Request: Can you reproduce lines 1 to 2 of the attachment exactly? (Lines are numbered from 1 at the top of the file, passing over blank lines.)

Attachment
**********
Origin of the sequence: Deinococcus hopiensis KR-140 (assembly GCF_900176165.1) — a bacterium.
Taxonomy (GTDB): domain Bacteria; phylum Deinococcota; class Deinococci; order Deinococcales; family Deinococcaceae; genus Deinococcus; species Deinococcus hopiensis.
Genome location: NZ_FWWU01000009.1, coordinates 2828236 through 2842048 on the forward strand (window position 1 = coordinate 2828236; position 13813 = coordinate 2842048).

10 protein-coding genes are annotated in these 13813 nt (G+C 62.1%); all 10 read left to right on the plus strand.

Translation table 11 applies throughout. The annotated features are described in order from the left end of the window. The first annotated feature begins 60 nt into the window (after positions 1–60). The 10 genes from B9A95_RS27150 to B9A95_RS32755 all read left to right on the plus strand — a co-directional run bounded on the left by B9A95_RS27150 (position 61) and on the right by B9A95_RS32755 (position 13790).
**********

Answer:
Origin of the sequence: Deinococcus hopiensis KR-140 (assembly GCF_900176165.1) — a bacterium.
Taxonomy (GTDB): domain Bacteria; phylum Deinococcota; class Deinococci; order Deinococcales; family Deinococcaceae; genus Deinococcus; species Deinococcus hopiensis.